• Analytical skills can be considered to be the most important personality trait for a pricing specialist to have. According to a pricing specialist resume, "market research analysts must be able to understand large amounts of data and information." Pricing specialists are able to use analytical skills in the following example we gathered from a resume: "complete comprehensive product line analysis for viability. "
  • Another trait important for fulfilling pricing specialist duties is communication skills. According to a pricing specialist resume, "market research analysts need strong communication skills when gathering information, interpreting data, and presenting results to clients." Here's an example of how pricing specialists are able to utilize communication skills: "check and change prices, clearance markdowns, provided quality customer service, effective communication, and team skills"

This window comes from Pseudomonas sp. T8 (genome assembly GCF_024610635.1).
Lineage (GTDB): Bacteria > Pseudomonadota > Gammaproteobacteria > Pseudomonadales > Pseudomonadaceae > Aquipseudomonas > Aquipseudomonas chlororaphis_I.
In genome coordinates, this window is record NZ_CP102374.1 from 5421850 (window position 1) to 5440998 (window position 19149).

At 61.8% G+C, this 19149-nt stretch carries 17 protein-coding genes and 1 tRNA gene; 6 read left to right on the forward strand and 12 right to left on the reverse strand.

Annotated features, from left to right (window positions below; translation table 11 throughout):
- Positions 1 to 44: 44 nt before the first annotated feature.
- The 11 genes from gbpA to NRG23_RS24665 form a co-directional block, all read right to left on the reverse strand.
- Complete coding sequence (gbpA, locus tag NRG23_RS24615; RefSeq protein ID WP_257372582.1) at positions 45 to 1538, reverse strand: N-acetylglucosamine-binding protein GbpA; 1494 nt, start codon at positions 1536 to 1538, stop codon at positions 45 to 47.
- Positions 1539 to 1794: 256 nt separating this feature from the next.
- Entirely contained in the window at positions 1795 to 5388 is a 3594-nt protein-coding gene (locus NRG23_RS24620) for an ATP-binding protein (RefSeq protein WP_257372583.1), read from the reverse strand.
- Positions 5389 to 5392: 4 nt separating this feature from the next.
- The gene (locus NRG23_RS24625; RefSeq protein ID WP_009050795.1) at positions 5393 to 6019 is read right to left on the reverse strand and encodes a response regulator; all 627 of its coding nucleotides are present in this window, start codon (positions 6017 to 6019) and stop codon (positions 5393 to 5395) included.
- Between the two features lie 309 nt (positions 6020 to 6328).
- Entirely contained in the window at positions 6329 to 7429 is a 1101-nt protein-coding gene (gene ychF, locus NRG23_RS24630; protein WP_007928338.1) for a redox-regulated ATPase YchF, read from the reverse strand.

• Pricing specialists are also known for detail oriented, which can be critical when it comes to performing their duties. An example of why this skill is important is shown by this snippet that we found in a pricing specialist resume: "market research analysts must be detail oriented because they often do precise data analysis." We also found this resume example that details how this skill is put to the test: "used historical data and engineering tasks and hardware descriptions to develop detailed estimates. "
  • See the full list of pricing specialist skills.